The holiday season is a time for love and cheer, but the festivities may bring feelings of stress and depression for those caring for loved ones with illnesses. Caregivers are already managing the daily needs of their loved ones, and holiday celebrations add more to-dos on the list along with a healthy dose of expectations from holidays past. The festivities may look a little different this year, but that doesn’t mean they are any less special or important. To help manage caregivers’ stress and those who are ill, we have a few tips to help navigate the holidays without feeling overwhelmed.
Before planning big elaborate get-togethers, or packed holiday itineraries, take a moment to ask yourself and your family members what is most important to them for the holidays. A sick family member may easily be tired and not keep up with a packed list of activities. Scaling things back to the most important activities, like a meal or a movie, will take the pressure off you as a caregiver and make the day easier for your sick loved one who may need some time to relax and recharge. You may not be able to do everything done in years prior, but the family will be able to enjoy quality time together.
Make Accommodations & Plan Ahead
If your loved one is too ill to attend the holiday festivities, bring the holidays to them! If they cannot move around the house, decorate their room, and schedule some family time in their space, so they feel included. Make sure your loved one knows they can tell you if they need to rest or need space. If they cannot eat the same meal as everyone else, make sure they have a meal to enjoy that they can eat and feel a part of the celebration. Planning and having discussions will allow everyone to enjoy the holiday without fretting over small details the day of.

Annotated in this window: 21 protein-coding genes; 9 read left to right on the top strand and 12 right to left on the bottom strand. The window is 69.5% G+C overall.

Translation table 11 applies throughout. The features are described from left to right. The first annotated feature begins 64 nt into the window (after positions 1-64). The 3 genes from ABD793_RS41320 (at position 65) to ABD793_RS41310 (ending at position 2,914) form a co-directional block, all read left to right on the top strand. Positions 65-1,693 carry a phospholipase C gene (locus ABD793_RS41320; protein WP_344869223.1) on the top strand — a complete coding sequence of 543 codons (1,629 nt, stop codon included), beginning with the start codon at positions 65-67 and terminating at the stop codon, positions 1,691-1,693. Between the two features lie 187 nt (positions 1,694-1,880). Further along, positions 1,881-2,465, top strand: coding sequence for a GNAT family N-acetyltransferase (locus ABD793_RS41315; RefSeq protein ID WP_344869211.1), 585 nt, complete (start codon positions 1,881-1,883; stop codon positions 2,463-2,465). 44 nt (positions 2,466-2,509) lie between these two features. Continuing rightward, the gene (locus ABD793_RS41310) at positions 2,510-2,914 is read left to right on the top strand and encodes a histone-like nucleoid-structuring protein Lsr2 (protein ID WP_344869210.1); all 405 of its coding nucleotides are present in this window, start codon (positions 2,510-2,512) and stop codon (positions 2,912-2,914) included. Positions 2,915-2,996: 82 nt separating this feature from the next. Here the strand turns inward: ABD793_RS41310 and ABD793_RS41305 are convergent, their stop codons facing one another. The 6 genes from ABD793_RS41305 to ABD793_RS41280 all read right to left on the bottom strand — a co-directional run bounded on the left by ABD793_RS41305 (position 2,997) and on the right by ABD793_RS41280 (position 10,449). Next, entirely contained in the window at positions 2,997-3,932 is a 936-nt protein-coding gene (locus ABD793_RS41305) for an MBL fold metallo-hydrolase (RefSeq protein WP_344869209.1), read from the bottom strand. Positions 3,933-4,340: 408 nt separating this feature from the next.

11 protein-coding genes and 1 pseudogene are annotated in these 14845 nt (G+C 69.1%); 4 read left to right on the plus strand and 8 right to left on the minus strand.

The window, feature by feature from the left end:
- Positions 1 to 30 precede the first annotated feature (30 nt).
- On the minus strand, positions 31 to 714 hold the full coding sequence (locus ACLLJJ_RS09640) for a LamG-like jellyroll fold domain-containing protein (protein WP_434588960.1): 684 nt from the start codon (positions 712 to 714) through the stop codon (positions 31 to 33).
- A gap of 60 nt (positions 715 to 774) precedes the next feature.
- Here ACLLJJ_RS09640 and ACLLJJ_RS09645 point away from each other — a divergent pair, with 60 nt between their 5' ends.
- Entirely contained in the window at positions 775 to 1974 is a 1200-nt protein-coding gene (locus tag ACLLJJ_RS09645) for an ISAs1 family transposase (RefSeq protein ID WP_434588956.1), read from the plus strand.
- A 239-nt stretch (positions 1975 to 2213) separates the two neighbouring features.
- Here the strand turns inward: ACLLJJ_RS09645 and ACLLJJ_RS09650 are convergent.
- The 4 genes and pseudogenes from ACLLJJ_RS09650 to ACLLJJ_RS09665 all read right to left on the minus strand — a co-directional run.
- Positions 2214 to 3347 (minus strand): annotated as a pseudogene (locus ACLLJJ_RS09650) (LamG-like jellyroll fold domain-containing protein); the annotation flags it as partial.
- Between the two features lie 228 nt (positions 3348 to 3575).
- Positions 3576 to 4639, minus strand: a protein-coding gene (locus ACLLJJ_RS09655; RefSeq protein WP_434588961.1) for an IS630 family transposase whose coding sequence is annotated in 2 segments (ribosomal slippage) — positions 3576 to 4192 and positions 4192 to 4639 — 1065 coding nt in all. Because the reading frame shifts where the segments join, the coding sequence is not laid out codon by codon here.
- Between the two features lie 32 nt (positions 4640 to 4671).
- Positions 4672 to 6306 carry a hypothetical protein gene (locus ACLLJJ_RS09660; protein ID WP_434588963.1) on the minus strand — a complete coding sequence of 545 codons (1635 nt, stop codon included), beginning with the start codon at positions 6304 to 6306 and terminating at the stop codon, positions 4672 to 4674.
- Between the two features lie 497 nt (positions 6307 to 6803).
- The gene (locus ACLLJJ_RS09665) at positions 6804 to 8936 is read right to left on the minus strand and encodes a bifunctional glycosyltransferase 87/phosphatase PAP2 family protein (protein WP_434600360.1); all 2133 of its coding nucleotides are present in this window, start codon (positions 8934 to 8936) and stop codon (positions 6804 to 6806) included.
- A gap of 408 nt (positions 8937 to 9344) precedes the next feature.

Caregivers are already juggling jobs, housekeeping, medications, and more. Delegating some of the to-do lists will help caregivers avoid burnout during the holiday season. If you usually prepare an entire meal, maybe consider a potluck this year or try ordering take-out. Assign decorating to the kids or family and friends. Do not hesitate to ask for help from your support group. This could include asking someone to help with a grocery run or making sure someone else is on dish duty.
Despite planning ahead of time, nothing ever goes exactly according to plan. Make sure the lines of communication are open between you, your ill loved one, and the rest of the family. No plan should be set in stone. Let your loved one know that there are no expectations on their participation. If they feel unable to participate in the festivities as discussed, that is okay. Often, a sick family member may feel like they are being tiptoed around or the center of attention because they are ill. Remember you are gathering with your loved ones to enjoy everyone, and the person that is ill wants to enjoy the holidays as they have in previous years past. Even though everyone may be feeling grief or stress about a loved one who is sick, it is essential to treat them as you did before. Reminisce, chat about current events, and enjoy their company.
Paring down events, clear communication, and flexibility will allow a caregiver time and space to enjoy the holidays without a massive cloud of stress and anxiety over them. Caregiving is already a tough job, and adding to it can make getting through the holiday season feel impossible. In addition, caregivers must make sure to maintain their own physical and mental health so they can be at their best for their ill loved ones. If you are caring for a sick family member this season, make sure to ask for help and give yourself a break when it comes to holiday expectations. In the end, it will make for a more memorable and enjoyable holiday for the whole family.